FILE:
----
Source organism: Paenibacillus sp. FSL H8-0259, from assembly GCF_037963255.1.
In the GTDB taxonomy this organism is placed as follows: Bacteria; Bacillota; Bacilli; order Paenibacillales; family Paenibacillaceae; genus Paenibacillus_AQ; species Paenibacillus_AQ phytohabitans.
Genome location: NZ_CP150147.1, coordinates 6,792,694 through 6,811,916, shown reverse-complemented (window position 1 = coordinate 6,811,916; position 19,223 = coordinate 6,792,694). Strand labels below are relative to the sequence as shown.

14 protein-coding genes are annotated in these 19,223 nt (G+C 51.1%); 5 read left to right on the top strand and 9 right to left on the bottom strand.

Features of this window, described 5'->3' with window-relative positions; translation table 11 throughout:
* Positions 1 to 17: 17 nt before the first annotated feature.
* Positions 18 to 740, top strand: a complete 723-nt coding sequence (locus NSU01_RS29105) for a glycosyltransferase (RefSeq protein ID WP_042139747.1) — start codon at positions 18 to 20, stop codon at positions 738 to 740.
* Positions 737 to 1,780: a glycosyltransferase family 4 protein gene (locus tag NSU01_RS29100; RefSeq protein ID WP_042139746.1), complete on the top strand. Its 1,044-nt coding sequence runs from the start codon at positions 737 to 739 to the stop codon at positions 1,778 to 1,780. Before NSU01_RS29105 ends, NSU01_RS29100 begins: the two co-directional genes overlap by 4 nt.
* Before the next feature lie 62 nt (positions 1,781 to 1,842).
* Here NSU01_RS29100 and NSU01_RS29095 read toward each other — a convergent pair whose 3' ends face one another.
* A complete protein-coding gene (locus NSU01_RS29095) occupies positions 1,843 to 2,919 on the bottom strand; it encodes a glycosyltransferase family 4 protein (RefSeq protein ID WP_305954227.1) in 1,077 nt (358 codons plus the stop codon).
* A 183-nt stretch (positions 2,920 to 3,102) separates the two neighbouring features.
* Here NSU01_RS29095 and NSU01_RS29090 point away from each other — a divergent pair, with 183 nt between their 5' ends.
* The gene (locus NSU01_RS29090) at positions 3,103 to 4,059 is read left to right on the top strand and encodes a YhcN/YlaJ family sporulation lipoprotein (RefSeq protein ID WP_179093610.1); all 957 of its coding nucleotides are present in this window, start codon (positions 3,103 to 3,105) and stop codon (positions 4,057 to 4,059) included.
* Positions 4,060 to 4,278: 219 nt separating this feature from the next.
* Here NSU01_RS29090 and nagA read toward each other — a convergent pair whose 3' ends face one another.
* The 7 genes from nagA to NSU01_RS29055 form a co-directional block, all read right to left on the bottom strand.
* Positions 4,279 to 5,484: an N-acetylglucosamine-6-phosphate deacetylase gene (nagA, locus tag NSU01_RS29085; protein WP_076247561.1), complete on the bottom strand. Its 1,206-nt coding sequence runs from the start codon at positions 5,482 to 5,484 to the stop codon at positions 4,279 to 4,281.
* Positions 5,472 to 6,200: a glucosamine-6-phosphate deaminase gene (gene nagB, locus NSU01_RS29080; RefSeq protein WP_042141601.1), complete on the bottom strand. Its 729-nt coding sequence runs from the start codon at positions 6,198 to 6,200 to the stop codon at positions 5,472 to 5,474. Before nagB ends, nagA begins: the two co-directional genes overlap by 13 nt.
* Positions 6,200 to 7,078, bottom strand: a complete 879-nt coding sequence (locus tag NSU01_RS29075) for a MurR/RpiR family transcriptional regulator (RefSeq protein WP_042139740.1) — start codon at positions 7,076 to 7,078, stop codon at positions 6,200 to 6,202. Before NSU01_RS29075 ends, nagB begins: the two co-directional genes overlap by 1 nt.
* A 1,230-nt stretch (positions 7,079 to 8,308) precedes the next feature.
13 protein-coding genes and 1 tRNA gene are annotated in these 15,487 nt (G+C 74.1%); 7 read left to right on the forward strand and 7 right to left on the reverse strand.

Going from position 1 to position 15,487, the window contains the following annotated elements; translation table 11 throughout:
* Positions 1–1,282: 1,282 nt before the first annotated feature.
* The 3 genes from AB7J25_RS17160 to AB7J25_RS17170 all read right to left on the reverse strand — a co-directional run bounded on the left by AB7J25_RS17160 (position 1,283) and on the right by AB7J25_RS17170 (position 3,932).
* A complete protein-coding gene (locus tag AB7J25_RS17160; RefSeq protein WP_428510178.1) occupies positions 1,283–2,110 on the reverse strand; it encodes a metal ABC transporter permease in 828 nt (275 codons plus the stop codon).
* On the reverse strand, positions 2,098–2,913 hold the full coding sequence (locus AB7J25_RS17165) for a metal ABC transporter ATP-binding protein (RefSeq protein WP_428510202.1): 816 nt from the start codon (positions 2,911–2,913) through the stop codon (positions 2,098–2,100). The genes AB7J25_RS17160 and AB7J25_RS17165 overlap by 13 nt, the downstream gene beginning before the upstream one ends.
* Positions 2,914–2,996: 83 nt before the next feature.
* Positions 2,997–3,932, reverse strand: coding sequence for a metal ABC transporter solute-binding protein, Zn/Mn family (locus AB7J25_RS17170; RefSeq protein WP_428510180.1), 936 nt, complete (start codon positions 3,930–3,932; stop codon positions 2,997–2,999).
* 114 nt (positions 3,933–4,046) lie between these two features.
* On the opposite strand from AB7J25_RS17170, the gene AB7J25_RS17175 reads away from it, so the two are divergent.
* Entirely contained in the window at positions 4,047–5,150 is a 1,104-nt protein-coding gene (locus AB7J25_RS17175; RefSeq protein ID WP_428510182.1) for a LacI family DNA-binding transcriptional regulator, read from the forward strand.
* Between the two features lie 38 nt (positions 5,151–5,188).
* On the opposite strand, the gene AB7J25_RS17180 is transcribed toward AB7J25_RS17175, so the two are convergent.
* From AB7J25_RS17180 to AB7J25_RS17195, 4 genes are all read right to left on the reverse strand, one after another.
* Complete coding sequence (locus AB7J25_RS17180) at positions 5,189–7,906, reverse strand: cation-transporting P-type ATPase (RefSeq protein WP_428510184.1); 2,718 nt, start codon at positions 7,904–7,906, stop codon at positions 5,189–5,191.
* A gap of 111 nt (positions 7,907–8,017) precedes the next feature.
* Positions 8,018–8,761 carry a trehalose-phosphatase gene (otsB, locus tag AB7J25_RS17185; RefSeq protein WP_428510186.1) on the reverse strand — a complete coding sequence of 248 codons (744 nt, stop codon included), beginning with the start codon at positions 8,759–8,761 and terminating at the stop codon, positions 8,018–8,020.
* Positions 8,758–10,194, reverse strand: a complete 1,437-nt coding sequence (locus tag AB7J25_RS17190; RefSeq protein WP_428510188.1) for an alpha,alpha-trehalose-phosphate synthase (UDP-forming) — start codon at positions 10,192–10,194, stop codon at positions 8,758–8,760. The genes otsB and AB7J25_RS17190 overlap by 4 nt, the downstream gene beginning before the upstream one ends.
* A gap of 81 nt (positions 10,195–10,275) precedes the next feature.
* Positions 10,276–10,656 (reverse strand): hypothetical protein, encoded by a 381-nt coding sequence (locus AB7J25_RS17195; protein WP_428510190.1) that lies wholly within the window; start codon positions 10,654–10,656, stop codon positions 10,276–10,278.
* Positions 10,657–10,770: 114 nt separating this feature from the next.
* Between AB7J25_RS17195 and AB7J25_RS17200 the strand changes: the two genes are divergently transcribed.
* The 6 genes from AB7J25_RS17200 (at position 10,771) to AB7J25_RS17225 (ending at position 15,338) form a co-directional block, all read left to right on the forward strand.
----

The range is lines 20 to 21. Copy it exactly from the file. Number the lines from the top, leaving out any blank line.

* Positions 6,200 to 7,078, bottom strand: a complete 879-nt coding sequence (locus tag NSU01_RS29075) for a MurR/RpiR family transcriptional regulator (RefSeq protein WP_042139740.1) — start codon at positions 7,076 to 7,078, stop codon at positions 6,200 to 6,202. Before NSU01_RS29075 ends, nagB begins: the two co-directional genes overlap by 1 nt.
* A 1,230-nt stretch (positions 7,079 to 8,308) precedes the next feature.